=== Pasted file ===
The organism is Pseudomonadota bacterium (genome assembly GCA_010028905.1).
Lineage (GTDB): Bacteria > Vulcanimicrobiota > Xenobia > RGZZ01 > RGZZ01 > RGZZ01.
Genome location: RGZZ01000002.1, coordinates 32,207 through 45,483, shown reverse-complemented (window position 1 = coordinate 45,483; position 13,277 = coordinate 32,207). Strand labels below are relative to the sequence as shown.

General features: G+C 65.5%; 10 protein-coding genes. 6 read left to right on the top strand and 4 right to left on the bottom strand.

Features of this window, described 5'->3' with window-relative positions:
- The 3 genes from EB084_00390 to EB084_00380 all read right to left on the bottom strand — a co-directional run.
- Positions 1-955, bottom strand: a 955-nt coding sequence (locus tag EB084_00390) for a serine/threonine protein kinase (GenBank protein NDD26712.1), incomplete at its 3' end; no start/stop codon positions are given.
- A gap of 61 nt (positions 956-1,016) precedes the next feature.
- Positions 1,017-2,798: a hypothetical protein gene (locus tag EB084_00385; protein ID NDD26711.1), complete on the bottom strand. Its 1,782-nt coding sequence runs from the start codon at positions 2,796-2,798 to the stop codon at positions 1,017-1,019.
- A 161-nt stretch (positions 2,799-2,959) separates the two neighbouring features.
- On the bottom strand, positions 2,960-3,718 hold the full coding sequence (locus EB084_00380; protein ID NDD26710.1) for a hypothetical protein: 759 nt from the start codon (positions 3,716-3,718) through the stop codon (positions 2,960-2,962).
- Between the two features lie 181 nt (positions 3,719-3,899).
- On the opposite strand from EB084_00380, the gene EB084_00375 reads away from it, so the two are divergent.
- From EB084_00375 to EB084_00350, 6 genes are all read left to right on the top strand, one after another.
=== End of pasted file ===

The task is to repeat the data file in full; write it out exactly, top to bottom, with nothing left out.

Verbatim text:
The organism is Pseudomonadota bacterium (genome assembly GCA_010028905.1).
Lineage (GTDB): Bacteria > Vulcanimicrobiota > Xenobia > RGZZ01 > RGZZ01 > RGZZ01.
Genome location: RGZZ01000002.1, coordinates 32,207 through 45,483, shown reverse-complemented (window position 1 = coordinate 45,483; position 13,277 = coordinate 32,207). Strand labels below are relative to the sequence as shown.

General features: G+C 65.5%; 10 protein-coding genes. 6 read left to right on the top strand and 4 right to left on the bottom strand.

Features of this window, described 5'->3' with window-relative positions:
- The 3 genes from EB084_00390 to EB084_00380 all read right to left on the bottom strand — a co-directional run.
- Positions 1-955, bottom strand: a 955-nt coding sequence (locus tag EB084_00390) for a serine/threonine protein kinase (GenBank protein NDD26712.1), incomplete at its 3' end; no start/stop codon positions are given.
- A gap of 61 nt (positions 956-1,016) precedes the next feature.
- Positions 1,017-2,798: a hypothetical protein gene (locus tag EB084_00385; protein ID NDD26711.1), complete on the bottom strand. Its 1,782-nt coding sequence runs from the start codon at positions 2,796-2,798 to the stop codon at positions 1,017-1,019.
- A 161-nt stretch (positions 2,799-2,959) separates the two neighbouring features.
- On the bottom strand, positions 2,960-3,718 hold the full coding sequence (locus EB084_00380; protein ID NDD26710.1) for a hypothetical protein: 759 nt from the start codon (positions 3,716-3,718) through the stop codon (positions 2,960-2,962).
- Between the two features lie 181 nt (positions 3,719-3,899).
- On the opposite strand from EB084_00380, the gene EB084_00375 reads away from it, so the two are divergent.
- From EB084_00375 to EB084_00350, 6 genes are all read left to right on the top strand, one after another.